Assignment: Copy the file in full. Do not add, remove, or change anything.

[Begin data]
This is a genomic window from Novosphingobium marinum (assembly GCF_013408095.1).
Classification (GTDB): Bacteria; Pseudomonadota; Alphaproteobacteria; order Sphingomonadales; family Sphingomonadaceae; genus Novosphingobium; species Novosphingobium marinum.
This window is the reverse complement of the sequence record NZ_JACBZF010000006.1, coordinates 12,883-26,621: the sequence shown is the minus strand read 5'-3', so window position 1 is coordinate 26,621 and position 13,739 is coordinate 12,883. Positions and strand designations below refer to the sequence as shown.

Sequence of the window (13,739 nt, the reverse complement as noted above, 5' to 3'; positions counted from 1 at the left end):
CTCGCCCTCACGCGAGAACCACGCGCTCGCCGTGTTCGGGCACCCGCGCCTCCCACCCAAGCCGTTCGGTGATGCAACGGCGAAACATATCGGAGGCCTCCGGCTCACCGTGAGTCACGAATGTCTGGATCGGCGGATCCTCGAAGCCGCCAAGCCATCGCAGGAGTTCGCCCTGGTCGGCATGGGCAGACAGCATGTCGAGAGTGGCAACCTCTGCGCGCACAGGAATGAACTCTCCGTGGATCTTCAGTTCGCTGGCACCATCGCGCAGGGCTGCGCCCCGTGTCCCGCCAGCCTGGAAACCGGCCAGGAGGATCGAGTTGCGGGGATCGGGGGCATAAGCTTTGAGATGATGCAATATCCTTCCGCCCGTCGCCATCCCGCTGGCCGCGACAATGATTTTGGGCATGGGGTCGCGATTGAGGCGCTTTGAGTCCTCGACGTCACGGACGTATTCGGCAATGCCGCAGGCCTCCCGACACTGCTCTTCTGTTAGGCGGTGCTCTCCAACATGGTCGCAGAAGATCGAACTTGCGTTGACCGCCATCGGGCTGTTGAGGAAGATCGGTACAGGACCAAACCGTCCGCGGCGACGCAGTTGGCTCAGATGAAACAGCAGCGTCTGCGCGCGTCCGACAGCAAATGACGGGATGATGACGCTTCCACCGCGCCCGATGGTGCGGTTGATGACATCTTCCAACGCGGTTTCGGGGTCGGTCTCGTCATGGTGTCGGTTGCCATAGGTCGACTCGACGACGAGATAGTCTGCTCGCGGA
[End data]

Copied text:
This is a genomic window from Novosphingobium marinum (assembly GCF_013408095.1).
Classification (GTDB): Bacteria; Pseudomonadota; Alphaproteobacteria; order Sphingomonadales; family Sphingomonadaceae; genus Novosphingobium; species Novosphingobium marinum.
This window is the reverse complement of the sequence record NZ_JACBZF010000006.1, coordinates 12,883-26,621: the sequence shown is the minus strand read 5'-3', so window position 1 is coordinate 26,621 and position 13,739 is coordinate 12,883. Positions and strand designations below refer to the sequence as shown.

Sequence of the window (13,739 nt, the reverse complement as noted above, 5' to 3'; positions counted from 1 at the left end):
CTCGCCCTCACGCGAGAACCACGCGCTCGCCGTGTTCGGGCACCCGCGCCTCCCACCCAAGCCGTTCGGTGATGCAACGGCGAAACATATCGGAGGCCTCCGGCTCACCGTGAGTCACGAATGTCTGGATCGGCGGATCCTCGAAGCCGCCAAGCCATCGCAGGAGTTCGCCCTGGTCGGCATGGGCAGACAGCATGTCGAGAGTGGCAACCTCTGCGCGCACAGGAATGAACTCTCCGTGGATCTTCAGTTCGCTGGCACCATCGCGCAGGGCTGCGCCCCGTGTCCCGCCAGCCTGGAAACCGGCCAGGAGGATCGAGTTGCGGGGATCGGGGGCATAAGCTTTGAGATGATGCAATATCCTTCCGCCCGTCGCCATCCCGCTGGCCGCGACAATGATTTTGGGCATGGGGTCGCGATTGAGGCGCTTTGAGTCCTCGACGTCACGGACGTATTCGGCAATGCCGCAGGCCTCCCGACACTGCTCTTCTGTTAGGCGGTGCTCTCCAACATGGTCGCAGAAGATCGAACTTGCGTTGACCGCCATCGGGCTGTTGAGGAAGATCGGTACAGGACCAAACCGTCCGCGGCGACGCAGTTGGCTCAGATGAAACAGCAGCGTCTGCGCGCGTCCGACAGCAAATGACGGGATGATGACGCTTCCACCGCGCCCGATGGTGCGGTTGATGACATCTTCCAACGCGGTTTCGGGGTCGGTCTCGTCATGGTGTCGGTTGCCATAGGTCGACTCGACGACGAGATAGTCTGCTCGCGGA